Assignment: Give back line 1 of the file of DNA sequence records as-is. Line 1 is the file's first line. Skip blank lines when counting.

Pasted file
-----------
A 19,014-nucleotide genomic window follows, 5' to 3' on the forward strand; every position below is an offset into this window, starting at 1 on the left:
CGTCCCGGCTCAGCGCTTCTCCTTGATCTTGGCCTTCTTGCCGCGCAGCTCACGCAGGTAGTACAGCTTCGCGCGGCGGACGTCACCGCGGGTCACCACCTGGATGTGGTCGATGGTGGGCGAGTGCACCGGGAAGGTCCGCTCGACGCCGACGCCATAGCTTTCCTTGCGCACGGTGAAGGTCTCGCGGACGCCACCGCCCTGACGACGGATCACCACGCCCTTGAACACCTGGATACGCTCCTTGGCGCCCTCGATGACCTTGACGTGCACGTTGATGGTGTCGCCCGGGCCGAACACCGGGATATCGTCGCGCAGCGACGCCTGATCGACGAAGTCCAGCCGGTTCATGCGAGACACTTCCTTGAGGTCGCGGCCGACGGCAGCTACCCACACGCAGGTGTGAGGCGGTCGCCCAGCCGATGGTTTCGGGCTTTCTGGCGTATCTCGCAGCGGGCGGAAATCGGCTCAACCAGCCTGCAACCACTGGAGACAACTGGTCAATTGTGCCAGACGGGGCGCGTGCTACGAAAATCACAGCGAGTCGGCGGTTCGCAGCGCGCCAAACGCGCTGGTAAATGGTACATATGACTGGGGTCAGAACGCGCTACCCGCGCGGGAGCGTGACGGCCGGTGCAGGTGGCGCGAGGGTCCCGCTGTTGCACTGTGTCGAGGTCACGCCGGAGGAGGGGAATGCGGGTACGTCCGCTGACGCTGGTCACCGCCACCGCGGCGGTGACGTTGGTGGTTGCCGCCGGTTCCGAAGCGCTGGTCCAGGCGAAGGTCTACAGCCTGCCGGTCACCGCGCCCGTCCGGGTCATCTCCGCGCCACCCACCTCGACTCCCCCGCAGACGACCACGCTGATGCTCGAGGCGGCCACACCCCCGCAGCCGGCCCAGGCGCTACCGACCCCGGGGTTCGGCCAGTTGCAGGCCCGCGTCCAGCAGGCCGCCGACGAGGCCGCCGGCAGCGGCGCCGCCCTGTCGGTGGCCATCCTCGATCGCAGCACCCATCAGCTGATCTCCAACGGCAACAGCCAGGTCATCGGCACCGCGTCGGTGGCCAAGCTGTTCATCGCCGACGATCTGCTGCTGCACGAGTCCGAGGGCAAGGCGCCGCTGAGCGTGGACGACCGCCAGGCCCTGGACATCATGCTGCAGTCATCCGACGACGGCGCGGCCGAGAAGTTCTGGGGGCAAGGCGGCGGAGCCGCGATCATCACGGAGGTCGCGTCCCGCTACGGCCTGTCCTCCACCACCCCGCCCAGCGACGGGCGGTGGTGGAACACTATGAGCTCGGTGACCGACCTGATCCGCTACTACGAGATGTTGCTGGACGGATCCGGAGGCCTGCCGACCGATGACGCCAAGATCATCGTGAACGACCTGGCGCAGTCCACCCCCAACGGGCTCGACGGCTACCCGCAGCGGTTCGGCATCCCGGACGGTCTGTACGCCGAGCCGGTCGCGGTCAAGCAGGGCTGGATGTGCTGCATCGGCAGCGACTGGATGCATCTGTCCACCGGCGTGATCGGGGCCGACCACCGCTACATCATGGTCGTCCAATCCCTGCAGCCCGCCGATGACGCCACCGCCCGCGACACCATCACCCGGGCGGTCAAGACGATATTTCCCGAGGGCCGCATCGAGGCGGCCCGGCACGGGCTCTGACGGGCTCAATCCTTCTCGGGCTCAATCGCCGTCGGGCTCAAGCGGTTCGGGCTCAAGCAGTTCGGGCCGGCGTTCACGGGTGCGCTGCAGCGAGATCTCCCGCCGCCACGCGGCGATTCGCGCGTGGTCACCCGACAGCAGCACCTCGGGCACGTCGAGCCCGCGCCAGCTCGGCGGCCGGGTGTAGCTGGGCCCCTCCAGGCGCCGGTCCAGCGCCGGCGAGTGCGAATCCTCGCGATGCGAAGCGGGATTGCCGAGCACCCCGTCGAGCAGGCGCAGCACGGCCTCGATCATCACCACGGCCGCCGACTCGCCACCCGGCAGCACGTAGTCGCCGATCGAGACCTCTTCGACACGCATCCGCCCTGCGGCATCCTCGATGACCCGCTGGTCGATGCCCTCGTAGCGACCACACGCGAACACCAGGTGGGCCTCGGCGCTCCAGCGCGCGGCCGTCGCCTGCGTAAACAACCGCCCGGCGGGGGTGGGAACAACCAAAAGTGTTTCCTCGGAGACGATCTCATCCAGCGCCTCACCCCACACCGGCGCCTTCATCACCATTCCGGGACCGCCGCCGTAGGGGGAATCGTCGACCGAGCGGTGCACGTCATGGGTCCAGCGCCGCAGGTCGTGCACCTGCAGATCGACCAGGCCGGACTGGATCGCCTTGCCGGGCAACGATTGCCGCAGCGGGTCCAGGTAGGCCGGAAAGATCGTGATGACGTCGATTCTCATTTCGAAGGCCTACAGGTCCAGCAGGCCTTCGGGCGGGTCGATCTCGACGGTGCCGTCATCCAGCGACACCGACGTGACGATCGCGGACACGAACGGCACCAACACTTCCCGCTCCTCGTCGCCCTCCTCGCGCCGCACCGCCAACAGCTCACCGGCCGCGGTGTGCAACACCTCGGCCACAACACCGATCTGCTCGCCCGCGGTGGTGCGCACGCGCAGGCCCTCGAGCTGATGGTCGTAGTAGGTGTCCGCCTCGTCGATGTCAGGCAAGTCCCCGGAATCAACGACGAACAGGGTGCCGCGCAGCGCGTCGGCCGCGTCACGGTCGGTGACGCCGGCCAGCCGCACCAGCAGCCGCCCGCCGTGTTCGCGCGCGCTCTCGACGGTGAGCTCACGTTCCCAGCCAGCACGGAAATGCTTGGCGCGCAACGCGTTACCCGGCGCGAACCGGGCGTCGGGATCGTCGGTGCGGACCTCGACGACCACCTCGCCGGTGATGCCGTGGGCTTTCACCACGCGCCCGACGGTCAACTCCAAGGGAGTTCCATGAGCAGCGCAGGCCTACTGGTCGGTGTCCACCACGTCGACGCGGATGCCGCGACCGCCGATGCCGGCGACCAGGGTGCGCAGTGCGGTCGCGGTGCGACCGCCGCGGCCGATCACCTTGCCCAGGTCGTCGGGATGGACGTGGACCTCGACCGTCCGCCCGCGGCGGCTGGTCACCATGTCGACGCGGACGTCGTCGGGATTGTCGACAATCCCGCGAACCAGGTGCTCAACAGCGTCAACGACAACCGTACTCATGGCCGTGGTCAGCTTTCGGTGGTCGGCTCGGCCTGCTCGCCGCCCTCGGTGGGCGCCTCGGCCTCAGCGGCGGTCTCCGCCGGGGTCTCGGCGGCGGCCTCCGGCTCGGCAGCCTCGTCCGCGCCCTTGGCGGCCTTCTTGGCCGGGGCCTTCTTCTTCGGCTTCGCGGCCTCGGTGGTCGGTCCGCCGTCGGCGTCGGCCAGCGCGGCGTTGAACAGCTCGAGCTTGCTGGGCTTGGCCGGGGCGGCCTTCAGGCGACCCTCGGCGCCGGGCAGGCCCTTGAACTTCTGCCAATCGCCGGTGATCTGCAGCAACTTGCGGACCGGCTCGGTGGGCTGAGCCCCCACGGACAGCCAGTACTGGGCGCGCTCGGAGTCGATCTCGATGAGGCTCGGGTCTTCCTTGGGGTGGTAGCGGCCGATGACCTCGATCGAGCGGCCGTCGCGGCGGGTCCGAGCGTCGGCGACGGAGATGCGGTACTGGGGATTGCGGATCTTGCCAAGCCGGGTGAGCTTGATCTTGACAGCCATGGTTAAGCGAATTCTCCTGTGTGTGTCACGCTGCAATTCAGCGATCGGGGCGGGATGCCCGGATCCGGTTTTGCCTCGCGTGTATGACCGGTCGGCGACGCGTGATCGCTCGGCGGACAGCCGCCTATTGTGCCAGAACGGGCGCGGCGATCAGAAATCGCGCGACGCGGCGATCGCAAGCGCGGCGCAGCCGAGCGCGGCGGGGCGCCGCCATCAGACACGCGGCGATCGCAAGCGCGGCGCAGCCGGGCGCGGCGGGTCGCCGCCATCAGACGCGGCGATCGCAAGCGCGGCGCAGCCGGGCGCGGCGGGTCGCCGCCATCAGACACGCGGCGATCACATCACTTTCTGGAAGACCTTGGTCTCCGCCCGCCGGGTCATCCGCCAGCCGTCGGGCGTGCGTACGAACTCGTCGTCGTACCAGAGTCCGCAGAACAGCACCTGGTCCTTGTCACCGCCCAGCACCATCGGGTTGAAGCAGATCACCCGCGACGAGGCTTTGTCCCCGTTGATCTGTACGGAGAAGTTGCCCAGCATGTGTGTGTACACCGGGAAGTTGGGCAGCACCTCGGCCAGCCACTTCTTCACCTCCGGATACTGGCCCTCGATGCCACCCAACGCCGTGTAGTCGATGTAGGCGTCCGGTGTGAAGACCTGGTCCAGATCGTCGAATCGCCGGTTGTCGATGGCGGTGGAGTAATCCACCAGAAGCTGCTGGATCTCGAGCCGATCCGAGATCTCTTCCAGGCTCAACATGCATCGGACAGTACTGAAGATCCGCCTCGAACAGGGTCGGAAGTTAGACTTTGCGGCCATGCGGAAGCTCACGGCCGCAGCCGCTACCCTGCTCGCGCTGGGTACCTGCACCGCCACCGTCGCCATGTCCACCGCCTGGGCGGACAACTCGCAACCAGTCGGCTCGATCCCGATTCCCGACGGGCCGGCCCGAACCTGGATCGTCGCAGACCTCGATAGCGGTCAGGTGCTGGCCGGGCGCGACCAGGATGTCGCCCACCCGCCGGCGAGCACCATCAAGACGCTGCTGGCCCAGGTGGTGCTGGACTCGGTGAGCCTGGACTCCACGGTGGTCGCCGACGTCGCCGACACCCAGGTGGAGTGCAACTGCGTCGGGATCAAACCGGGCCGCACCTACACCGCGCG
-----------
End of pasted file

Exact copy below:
A 19,014-nucleotide genomic window follows, 5' to 3' on the forward strand; every position below is an offset into this window, starting at 1 on the left: